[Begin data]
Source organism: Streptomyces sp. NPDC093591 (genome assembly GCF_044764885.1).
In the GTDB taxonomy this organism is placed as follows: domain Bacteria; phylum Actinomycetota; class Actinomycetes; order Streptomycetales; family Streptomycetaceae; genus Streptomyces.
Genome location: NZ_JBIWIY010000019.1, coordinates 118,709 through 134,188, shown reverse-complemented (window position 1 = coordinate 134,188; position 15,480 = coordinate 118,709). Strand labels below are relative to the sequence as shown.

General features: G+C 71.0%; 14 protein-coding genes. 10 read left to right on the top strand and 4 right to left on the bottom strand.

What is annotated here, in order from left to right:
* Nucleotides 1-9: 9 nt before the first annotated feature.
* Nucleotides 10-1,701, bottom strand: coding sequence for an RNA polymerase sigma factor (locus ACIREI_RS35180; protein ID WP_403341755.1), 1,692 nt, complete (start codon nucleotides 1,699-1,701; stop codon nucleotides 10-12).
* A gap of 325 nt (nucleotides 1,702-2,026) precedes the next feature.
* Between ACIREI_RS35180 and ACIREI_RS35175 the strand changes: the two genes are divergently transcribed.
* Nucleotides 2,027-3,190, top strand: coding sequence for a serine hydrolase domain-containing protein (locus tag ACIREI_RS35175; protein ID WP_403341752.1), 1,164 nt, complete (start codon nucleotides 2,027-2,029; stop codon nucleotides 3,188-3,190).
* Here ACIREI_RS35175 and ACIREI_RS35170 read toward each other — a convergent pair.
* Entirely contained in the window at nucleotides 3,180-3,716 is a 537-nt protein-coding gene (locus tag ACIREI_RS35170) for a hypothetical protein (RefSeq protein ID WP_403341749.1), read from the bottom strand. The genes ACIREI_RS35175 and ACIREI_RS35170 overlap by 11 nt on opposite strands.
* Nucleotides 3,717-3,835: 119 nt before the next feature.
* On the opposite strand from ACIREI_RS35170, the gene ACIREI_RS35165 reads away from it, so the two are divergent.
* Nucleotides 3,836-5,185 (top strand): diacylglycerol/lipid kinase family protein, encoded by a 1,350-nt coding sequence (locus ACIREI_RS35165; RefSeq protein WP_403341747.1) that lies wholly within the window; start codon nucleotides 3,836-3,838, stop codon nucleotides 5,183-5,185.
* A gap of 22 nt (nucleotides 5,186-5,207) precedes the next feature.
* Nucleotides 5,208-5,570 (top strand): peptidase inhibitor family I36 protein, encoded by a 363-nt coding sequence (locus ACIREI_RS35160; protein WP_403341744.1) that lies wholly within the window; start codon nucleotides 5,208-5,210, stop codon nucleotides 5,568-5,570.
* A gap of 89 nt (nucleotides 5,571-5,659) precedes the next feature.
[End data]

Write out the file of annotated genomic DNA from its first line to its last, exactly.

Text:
Source organism: Streptomyces sp. NPDC093591 (genome assembly GCF_044764885.1).
In the GTDB taxonomy this organism is placed as follows: domain Bacteria; phylum Actinomycetota; class Actinomycetes; order Streptomycetales; family Streptomycetaceae; genus Streptomyces.
Genome location: NZ_JBIWIY010000019.1, coordinates 118,709 through 134,188, shown reverse-complemented (window position 1 = coordinate 134,188; position 15,480 = coordinate 118,709). Strand labels below are relative to the sequence as shown.

General features: G+C 71.0%; 14 protein-coding genes. 10 read left to right on the top strand and 4 right to left on the bottom strand.

What is annotated here, in order from left to right:
* Nucleotides 1-9: 9 nt before the first annotated feature.
* Nucleotides 10-1,701, bottom strand: coding sequence for an RNA polymerase sigma factor (locus ACIREI_RS35180; protein ID WP_403341755.1), 1,692 nt, complete (start codon nucleotides 1,699-1,701; stop codon nucleotides 10-12).
* A gap of 325 nt (nucleotides 1,702-2,026) precedes the next feature.
* Between ACIREI_RS35180 and ACIREI_RS35175 the strand changes: the two genes are divergently transcribed.
* Nucleotides 2,027-3,190, top strand: coding sequence for a serine hydrolase domain-containing protein (locus tag ACIREI_RS35175; protein ID WP_403341752.1), 1,164 nt, complete (start codon nucleotides 2,027-2,029; stop codon nucleotides 3,188-3,190).
* Here ACIREI_RS35175 and ACIREI_RS35170 read toward each other — a convergent pair.
* Entirely contained in the window at nucleotides 3,180-3,716 is a 537-nt protein-coding gene (locus tag ACIREI_RS35170) for a hypothetical protein (RefSeq protein ID WP_403341749.1), read from the bottom strand. The genes ACIREI_RS35175 and ACIREI_RS35170 overlap by 11 nt on opposite strands.
* Nucleotides 3,717-3,835: 119 nt before the next feature.
* On the opposite strand from ACIREI_RS35170, the gene ACIREI_RS35165 reads away from it, so the two are divergent.
* Nucleotides 3,836-5,185 (top strand): diacylglycerol/lipid kinase family protein, encoded by a 1,350-nt coding sequence (locus ACIREI_RS35165; RefSeq protein WP_403341747.1) that lies wholly within the window; start codon nucleotides 3,836-3,838, stop codon nucleotides 5,183-5,185.
* A gap of 22 nt (nucleotides 5,186-5,207) precedes the next feature.
* Nucleotides 5,208-5,570 (top strand): peptidase inhibitor family I36 protein, encoded by a 363-nt coding sequence (locus ACIREI_RS35160; protein WP_403341744.1) that lies wholly within the window; start codon nucleotides 5,208-5,210, stop codon nucleotides 5,568-5,570.
* A gap of 89 nt (nucleotides 5,571-5,659) precedes the next feature.